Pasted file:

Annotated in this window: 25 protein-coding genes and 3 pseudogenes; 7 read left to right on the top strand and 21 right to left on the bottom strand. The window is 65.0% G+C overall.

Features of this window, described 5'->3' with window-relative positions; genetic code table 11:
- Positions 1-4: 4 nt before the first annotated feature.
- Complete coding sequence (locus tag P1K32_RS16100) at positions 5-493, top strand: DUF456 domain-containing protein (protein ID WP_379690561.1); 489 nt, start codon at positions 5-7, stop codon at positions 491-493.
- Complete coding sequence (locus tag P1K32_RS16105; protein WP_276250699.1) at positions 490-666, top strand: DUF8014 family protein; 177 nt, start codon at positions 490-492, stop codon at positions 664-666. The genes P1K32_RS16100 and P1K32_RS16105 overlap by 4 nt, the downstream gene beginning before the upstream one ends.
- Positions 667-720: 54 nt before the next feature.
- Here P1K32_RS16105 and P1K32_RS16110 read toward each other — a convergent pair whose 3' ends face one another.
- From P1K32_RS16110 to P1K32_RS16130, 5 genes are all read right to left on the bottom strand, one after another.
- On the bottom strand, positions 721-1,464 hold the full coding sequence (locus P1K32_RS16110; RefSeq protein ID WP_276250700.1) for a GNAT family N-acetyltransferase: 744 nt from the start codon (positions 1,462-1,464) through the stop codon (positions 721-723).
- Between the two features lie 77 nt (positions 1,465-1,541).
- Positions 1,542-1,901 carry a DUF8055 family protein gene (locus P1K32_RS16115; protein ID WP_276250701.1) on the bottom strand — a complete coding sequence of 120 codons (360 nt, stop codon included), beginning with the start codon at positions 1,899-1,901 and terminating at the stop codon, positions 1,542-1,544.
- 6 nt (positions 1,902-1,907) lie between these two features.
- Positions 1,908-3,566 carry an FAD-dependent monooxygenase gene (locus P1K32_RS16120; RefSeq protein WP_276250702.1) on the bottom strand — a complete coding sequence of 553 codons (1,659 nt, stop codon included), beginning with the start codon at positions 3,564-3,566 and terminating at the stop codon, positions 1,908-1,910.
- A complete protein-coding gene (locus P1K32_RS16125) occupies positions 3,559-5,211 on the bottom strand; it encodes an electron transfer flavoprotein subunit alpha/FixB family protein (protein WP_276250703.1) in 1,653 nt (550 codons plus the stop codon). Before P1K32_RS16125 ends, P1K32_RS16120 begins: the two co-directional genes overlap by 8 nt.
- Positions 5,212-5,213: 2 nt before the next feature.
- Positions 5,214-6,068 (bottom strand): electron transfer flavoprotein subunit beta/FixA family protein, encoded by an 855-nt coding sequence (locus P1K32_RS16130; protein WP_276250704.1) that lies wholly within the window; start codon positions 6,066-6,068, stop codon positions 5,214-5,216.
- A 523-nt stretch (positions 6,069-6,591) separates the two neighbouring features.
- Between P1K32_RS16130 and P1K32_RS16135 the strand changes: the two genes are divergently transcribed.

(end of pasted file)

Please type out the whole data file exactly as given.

Annotated in this window: 25 protein-coding genes and 3 pseudogenes; 7 read left to right on the top strand and 21 right to left on the bottom strand. The window is 65.0% G+C overall.

Features of this window, described 5'->3' with window-relative positions; genetic code table 11:
- Positions 1-4: 4 nt before the first annotated feature.
- Complete coding sequence (locus tag P1K32_RS16100) at positions 5-493, top strand: DUF456 domain-containing protein (protein ID WP_379690561.1); 489 nt, start codon at positions 5-7, stop codon at positions 491-493.
- Complete coding sequence (locus tag P1K32_RS16105; protein WP_276250699.1) at positions 490-666, top strand: DUF8014 family protein; 177 nt, start codon at positions 490-492, stop codon at positions 664-666. The genes P1K32_RS16100 and P1K32_RS16105 overlap by 4 nt, the downstream gene beginning before the upstream one ends.
- Positions 667-720: 54 nt before the next feature.
- Here P1K32_RS16105 and P1K32_RS16110 read toward each other — a convergent pair whose 3' ends face one another.
- From P1K32_RS16110 to P1K32_RS16130, 5 genes are all read right to left on the bottom strand, one after another.
- On the bottom strand, positions 721-1,464 hold the full coding sequence (locus P1K32_RS16110; RefSeq protein ID WP_276250700.1) for a GNAT family N-acetyltransferase: 744 nt from the start codon (positions 1,462-1,464) through the stop codon (positions 721-723).
- Between the two features lie 77 nt (positions 1,465-1,541).
- Positions 1,542-1,901 carry a DUF8055 family protein gene (locus P1K32_RS16115; protein ID WP_276250701.1) on the bottom strand — a complete coding sequence of 120 codons (360 nt, stop codon included), beginning with the start codon at positions 1,899-1,901 and terminating at the stop codon, positions 1,542-1,544.
- 6 nt (positions 1,902-1,907) lie between these two features.
- Positions 1,908-3,566 carry an FAD-dependent monooxygenase gene (locus P1K32_RS16120; RefSeq protein WP_276250702.1) on the bottom strand — a complete coding sequence of 553 codons (1,659 nt, stop codon included), beginning with the start codon at positions 3,564-3,566 and terminating at the stop codon, positions 1,908-1,910.
- A complete protein-coding gene (locus P1K32_RS16125) occupies positions 3,559-5,211 on the bottom strand; it encodes an electron transfer flavoprotein subunit alpha/FixB family protein (protein WP_276250703.1) in 1,653 nt (550 codons plus the stop codon). Before P1K32_RS16125 ends, P1K32_RS16120 begins: the two co-directional genes overlap by 8 nt.
- Positions 5,212-5,213: 2 nt before the next feature.
- Positions 5,214-6,068 (bottom strand): electron transfer flavoprotein subunit beta/FixA family protein, encoded by an 855-nt coding sequence (locus P1K32_RS16130; protein WP_276250704.1) that lies wholly within the window; start codon positions 6,066-6,068, stop codon positions 5,214-5,216.
- A 523-nt stretch (positions 6,069-6,591) separates the two neighbouring features.
- Between P1K32_RS16130 and P1K32_RS16135 the strand changes: the two genes are divergently transcribed.